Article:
Q. We have installed capital goods imported under the EPCG scheme in our Unit-1, the address of which is mentioned in the authorisation and bill of entry. Now, we want to shift it to our Unit-2 in a different location. Can we do it?
Yes. As per Para 5.04 (b) of HBP, “Authorisation holder shall produce, within six months from date of completion of import, to the concerned RA, a certificate from the jurisdictional Customs authority or an independent Chartered Engineer, at the option of the authorisation holder, confirming installation of capital goods at factory/premises of authorisation holder or his supporting manufacturer(s). The RA may allow one time extension of the said period for producing the certificate by a maximum period of 12 months with a composition fee of Rs 5,000. Where the authorisation holder opts for independent Chartered Engineer’s certificate, he shall send a copy of the certificate to the jurisdictional Customs Authority for intimation/record. The authorisation holder shall be permitted to shift capital goods during this period to other units mentioned in the IEC and RCMC of the authorisation holder subject to production of fresh installation certificate.”
Q. I refer to your reply regarding bank charges in SME Chatroom (Business Standard, August 14, 2018). In case there is no prior notice or agreement for levying penal charges, is it still open to the bank to debit the customer's account with penal charges? What can we do if the charges debited are unacceptably high?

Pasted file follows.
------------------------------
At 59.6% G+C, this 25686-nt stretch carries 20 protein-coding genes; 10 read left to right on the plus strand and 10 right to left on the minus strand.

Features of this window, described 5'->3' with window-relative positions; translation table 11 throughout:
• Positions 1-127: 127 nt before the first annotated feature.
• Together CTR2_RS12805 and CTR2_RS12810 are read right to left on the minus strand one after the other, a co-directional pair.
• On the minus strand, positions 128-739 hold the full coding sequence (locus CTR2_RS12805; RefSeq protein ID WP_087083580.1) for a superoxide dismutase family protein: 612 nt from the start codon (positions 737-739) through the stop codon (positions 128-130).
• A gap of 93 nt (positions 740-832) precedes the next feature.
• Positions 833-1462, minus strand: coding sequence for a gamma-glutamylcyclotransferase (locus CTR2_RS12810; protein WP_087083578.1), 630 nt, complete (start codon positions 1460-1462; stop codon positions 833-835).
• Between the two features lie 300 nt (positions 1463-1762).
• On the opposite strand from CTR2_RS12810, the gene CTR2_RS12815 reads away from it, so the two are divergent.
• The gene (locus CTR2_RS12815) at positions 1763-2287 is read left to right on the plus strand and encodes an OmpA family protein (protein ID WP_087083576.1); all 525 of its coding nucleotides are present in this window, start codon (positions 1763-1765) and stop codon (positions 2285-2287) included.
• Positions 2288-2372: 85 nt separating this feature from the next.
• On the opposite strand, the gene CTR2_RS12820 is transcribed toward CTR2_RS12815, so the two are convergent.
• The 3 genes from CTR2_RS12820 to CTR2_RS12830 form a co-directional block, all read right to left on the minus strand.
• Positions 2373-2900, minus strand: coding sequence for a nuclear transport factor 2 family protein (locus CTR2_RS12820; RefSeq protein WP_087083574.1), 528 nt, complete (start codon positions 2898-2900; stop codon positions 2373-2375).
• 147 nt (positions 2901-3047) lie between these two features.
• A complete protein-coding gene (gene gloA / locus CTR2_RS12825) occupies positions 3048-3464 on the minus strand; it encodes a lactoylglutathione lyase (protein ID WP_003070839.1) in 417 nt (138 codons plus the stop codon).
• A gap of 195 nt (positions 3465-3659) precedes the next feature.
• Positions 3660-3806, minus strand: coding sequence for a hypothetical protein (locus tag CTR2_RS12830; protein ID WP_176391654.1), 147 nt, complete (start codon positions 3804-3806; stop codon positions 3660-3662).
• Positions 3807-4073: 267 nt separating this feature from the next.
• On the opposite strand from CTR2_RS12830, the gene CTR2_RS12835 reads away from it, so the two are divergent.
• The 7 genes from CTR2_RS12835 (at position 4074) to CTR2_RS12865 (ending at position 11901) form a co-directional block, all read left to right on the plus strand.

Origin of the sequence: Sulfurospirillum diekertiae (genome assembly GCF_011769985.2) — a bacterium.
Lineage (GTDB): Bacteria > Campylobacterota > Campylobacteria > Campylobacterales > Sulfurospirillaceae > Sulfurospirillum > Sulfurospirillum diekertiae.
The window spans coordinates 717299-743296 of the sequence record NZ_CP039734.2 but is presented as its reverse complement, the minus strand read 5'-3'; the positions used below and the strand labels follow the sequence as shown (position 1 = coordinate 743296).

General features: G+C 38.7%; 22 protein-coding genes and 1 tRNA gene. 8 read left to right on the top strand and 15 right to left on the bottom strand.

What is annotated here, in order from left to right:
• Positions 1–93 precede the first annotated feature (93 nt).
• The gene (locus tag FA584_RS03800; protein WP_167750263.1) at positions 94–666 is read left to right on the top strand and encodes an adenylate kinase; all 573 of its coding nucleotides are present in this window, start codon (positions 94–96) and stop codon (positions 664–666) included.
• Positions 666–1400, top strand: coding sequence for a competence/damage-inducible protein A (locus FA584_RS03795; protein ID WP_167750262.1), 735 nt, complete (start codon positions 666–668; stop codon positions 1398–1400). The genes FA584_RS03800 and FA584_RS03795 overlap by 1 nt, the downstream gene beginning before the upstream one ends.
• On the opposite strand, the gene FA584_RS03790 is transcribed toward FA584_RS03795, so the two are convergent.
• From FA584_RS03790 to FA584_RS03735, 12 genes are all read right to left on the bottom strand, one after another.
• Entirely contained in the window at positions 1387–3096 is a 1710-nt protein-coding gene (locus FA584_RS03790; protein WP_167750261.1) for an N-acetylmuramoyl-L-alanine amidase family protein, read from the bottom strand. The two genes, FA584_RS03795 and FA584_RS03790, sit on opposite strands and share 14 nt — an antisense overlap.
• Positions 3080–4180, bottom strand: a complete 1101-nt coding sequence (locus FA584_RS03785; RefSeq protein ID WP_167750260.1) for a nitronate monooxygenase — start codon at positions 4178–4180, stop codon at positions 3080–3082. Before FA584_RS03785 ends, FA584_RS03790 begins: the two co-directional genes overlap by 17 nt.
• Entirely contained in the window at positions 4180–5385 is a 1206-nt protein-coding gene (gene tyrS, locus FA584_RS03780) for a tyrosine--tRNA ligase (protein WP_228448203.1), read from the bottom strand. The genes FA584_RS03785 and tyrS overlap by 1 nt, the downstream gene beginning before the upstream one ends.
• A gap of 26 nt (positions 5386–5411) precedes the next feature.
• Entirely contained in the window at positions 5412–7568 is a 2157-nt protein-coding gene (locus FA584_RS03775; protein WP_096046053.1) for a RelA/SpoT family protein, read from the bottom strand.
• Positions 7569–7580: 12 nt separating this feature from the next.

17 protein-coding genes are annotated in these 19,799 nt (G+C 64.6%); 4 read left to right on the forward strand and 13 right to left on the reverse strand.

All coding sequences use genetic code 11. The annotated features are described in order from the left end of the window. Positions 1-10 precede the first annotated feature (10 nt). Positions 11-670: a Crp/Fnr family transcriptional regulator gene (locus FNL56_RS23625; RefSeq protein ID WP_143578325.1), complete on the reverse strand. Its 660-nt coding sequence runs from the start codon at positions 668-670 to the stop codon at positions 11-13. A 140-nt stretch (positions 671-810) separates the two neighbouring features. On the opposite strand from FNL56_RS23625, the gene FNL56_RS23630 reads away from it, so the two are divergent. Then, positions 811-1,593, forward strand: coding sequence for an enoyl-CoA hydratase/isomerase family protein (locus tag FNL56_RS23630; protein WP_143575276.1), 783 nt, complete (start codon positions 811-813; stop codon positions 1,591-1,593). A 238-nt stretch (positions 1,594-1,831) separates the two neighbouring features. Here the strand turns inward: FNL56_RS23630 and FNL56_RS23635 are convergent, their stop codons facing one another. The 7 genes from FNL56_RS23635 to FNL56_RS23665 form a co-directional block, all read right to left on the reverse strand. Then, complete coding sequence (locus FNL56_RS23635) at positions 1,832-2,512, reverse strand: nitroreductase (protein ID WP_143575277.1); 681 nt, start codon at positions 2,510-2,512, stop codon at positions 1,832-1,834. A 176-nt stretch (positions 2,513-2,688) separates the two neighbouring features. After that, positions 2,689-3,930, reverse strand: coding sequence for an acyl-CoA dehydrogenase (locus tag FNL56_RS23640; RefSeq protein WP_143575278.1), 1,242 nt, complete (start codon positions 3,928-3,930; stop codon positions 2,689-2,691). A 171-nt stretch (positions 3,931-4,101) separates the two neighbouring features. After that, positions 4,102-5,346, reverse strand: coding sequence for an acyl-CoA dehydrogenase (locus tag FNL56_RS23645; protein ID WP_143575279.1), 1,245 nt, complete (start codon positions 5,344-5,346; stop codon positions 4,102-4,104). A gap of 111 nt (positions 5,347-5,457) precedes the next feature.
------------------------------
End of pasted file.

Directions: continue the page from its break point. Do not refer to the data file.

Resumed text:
When you give your bill for negotiation or collection to a bank, it is deemed that you have accepted the charges that banks would levy, as customary or as per their standard rates, which may include penal charges in certain situations. You can ask the bank to clarify the charges they have debited and if you find them unacceptable, you can take it up with the bank's higher authorities or ombudsman, or move the consumer courts.
Q. We export to some foreign buyers on a C&F basis. We understand that in a C&F contract, we are required to pay only the ocean freight and not the terminal handling charges that the shipping companies charge and show in the bill of lading. Can we claim such charges from the buyers?
First, please avoid the usage “C&F”. The correct usage is CFR. Now, in a CFR contract, the seller delivers by placing the goods on board the vessel at the named port of shipment or by procuring the goods so delivered on the agreed date or within the agreed period, in the manner customary at the port. The seller must bear all costs relating to the goods till they have been so delivered, the costs of loading, freight up to destination including any charges for unloading that are for seller’s account under the contract of carriage, and the cost of obtaining the transport document and sending it to the buyer. So, as a seller, you cannot claim the terminal handling charges from the buyer.